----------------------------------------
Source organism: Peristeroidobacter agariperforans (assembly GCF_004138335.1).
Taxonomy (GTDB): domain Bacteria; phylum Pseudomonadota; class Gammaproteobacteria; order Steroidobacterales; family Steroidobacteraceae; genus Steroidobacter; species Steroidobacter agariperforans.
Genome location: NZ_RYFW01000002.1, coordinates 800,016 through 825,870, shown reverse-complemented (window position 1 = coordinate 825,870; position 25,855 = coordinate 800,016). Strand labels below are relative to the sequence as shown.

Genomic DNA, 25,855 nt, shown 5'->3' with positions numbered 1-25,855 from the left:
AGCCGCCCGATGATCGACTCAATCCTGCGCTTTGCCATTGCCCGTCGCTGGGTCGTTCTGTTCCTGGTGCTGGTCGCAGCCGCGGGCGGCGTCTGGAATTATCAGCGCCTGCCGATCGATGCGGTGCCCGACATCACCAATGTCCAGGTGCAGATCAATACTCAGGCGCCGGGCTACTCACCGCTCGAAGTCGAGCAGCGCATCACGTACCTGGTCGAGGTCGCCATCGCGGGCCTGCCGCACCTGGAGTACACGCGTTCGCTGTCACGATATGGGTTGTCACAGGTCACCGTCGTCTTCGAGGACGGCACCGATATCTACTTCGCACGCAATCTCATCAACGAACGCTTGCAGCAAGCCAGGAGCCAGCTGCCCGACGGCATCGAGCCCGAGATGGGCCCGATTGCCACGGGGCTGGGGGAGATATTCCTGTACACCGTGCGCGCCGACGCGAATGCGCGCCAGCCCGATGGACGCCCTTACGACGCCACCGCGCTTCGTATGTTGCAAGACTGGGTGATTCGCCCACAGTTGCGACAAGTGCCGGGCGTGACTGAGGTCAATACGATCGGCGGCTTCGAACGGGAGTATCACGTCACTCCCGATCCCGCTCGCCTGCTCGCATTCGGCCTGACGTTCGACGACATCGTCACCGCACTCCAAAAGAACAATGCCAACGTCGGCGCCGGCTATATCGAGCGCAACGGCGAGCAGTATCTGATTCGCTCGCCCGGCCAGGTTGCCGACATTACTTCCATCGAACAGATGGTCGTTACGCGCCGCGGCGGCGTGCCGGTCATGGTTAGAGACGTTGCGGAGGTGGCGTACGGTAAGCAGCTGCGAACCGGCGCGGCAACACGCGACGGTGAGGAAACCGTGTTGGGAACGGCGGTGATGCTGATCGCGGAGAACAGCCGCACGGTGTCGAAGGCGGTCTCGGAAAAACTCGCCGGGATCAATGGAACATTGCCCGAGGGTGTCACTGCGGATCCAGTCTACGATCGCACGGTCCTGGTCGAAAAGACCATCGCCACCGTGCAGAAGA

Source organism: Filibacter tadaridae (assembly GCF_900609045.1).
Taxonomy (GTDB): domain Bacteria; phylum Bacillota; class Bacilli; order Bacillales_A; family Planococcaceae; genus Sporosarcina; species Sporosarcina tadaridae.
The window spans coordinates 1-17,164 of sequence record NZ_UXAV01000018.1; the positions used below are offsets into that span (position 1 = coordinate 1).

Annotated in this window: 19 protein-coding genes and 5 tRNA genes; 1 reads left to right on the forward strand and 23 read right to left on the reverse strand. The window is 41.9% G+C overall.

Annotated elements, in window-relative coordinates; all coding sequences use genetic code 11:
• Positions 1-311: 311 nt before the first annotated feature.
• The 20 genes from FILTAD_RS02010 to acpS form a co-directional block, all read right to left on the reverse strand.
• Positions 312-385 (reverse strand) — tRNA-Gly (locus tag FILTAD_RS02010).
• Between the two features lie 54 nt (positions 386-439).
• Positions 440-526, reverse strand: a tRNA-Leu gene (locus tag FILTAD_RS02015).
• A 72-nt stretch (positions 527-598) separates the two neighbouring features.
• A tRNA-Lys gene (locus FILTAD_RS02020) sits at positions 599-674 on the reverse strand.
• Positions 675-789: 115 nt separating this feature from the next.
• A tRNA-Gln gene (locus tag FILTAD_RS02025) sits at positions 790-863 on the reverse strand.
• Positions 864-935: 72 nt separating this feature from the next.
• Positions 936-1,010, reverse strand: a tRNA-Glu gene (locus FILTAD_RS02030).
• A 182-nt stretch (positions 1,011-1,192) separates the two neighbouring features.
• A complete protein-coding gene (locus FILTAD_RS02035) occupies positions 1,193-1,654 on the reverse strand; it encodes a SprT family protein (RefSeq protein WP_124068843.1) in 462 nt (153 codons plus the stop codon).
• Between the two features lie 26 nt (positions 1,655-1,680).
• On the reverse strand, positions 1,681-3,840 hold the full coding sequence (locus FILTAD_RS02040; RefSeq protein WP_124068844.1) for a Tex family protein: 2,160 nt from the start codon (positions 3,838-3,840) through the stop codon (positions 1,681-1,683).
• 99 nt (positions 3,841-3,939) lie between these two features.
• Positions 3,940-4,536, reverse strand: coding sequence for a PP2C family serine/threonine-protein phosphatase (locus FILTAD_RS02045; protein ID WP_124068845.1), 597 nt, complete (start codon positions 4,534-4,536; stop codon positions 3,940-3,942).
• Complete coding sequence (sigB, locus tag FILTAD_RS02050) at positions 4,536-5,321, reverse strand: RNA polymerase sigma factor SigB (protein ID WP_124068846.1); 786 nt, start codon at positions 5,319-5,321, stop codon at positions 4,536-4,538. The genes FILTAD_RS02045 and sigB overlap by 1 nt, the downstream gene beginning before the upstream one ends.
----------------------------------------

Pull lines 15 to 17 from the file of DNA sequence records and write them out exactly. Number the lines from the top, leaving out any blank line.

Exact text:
• Positions 440-526, reverse strand: a tRNA-Leu gene (locus tag FILTAD_RS02015).
• A 72-nt stretch (positions 527-598) separates the two neighbouring features.
• A tRNA-Lys gene (locus FILTAD_RS02020) sits at positions 599-674 on the reverse strand.